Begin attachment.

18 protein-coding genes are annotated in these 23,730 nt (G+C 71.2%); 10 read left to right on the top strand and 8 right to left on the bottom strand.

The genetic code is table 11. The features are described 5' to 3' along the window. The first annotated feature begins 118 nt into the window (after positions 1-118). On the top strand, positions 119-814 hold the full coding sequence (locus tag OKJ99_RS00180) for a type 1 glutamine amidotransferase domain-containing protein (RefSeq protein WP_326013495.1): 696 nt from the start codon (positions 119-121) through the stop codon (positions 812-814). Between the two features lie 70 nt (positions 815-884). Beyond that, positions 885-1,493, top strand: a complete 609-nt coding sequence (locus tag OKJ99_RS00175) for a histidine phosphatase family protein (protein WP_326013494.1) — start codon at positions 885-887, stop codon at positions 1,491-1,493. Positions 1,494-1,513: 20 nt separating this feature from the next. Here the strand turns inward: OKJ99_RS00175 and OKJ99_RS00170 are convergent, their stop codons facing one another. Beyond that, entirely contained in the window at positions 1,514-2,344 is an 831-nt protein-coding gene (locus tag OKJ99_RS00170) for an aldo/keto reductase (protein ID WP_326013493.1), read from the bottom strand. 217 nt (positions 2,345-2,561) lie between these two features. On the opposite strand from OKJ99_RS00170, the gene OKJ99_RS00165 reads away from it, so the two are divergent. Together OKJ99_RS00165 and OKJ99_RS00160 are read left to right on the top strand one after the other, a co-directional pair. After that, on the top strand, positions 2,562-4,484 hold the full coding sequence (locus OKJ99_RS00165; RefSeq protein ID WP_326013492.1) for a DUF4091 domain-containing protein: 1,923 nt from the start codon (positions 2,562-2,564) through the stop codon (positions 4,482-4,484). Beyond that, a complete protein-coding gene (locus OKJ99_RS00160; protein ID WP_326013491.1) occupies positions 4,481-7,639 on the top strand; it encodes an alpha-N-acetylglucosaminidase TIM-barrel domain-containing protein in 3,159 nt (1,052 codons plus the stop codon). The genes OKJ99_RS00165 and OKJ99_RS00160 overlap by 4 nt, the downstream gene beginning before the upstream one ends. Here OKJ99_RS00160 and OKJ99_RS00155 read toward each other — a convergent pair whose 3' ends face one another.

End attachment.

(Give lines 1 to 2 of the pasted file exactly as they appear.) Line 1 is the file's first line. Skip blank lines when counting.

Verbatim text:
18 protein-coding genes are annotated in these 23,730 nt (G+C 71.2%); 10 read left to right on the top strand and 8 right to left on the bottom strand.

The genetic code is table 11. The features are described 5' to 3' along the window. The first annotated feature begins 118 nt into the window (after positions 1-118). On the top strand, positions 119-814 hold the full coding sequence (locus tag OKJ99_RS00180) for a type 1 glutamine amidotransferase domain-containing protein (RefSeq protein WP_326013495.1): 696 nt from the start codon (positions 119-121) through the stop codon (positions 812-814). Between the two features lie 70 nt (positions 815-884). Beyond that, positions 885-1,493, top strand: a complete 609-nt coding sequence (locus tag OKJ99_RS00175) for a histidine phosphatase family protein (protein WP_326013494.1) — start codon at positions 885-887, stop codon at positions 1,491-1,493. Positions 1,494-1,513: 20 nt separating this feature from the next. Here the strand turns inward: OKJ99_RS00175 and OKJ99_RS00170 are convergent, their stop codons facing one another. Beyond that, entirely contained in the window at positions 1,514-2,344 is an 831-nt protein-coding gene (locus tag OKJ99_RS00170) for an aldo/keto reductase (protein ID WP_326013493.1), read from the bottom strand. 217 nt (positions 2,345-2,561) lie between these two features. On the opposite strand from OKJ99_RS00170, the gene OKJ99_RS00165 reads away from it, so the two are divergent. Together OKJ99_RS00165 and OKJ99_RS00160 are read left to right on the top strand one after the other, a co-directional pair. After that, on the top strand, positions 2,562-4,484 hold the full coding sequence (locus OKJ99_RS00165; RefSeq protein ID WP_326013492.1) for a DUF4091 domain-containing protein: 1,923 nt from the start codon (positions 2,562-2,564) through the stop codon (positions 4,482-4,484). Beyond that, a complete protein-coding gene (locus OKJ99_RS00160; protein ID WP_326013491.1) occupies positions 4,481-7,639 on the top strand; it encodes an alpha-N-acetylglucosaminidase TIM-barrel domain-containing protein in 3,159 nt (1,052 codons plus the stop codon). The genes OKJ99_RS00165 and OKJ99_RS00160 overlap by 4 nt, the downstream gene beginning before the upstream one ends. Here OKJ99_RS00160 and OKJ99_RS00155 read toward each other — a convergent pair whose 3' ends face one another.